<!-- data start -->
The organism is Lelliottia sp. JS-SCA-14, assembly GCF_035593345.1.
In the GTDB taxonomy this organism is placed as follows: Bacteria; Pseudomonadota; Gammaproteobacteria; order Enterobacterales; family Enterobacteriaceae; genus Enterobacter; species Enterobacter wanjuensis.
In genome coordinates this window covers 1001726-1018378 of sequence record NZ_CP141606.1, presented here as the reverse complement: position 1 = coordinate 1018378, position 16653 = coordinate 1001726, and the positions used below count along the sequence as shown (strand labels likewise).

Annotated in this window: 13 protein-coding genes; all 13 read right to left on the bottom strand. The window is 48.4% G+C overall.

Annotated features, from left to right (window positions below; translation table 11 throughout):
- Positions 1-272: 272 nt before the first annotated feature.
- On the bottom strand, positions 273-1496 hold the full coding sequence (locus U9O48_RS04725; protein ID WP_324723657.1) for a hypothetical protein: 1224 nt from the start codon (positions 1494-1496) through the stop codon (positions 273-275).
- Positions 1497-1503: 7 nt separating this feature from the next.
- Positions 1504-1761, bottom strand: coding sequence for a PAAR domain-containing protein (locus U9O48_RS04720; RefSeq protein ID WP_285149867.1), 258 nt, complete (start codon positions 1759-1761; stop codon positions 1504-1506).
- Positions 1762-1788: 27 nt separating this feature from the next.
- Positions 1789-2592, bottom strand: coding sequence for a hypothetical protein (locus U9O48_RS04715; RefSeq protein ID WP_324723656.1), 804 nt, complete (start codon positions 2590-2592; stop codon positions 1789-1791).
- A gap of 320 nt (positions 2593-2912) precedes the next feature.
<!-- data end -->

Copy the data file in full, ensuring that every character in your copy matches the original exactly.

The organism is Lelliottia sp. JS-SCA-14, assembly GCF_035593345.1.
In the GTDB taxonomy this organism is placed as follows: Bacteria; Pseudomonadota; Gammaproteobacteria; order Enterobacterales; family Enterobacteriaceae; genus Enterobacter; species Enterobacter wanjuensis.
In genome coordinates this window covers 1001726-1018378 of sequence record NZ_CP141606.1, presented here as the reverse complement: position 1 = coordinate 1018378, position 16653 = coordinate 1001726, and the positions used below count along the sequence as shown (strand labels likewise).

Annotated in this window: 13 protein-coding genes; all 13 read right to left on the bottom strand. The window is 48.4% G+C overall.

Annotated features, from left to right (window positions below; translation table 11 throughout):
- Positions 1-272: 272 nt before the first annotated feature.
- On the bottom strand, positions 273-1496 hold the full coding sequence (locus U9O48_RS04725; protein ID WP_324723657.1) for a hypothetical protein: 1224 nt from the start codon (positions 1494-1496) through the stop codon (positions 273-275).
- Positions 1497-1503: 7 nt separating this feature from the next.
- Positions 1504-1761, bottom strand: coding sequence for a PAAR domain-containing protein (locus U9O48_RS04720; RefSeq protein ID WP_285149867.1), 258 nt, complete (start codon positions 1759-1761; stop codon positions 1504-1506).
- Positions 1762-1788: 27 nt separating this feature from the next.
- Positions 1789-2592, bottom strand: coding sequence for a hypothetical protein (locus U9O48_RS04715; RefSeq protein ID WP_324723656.1), 804 nt, complete (start codon positions 2590-2592; stop codon positions 1789-1791).
- A gap of 320 nt (positions 2593-2912) precedes the next feature.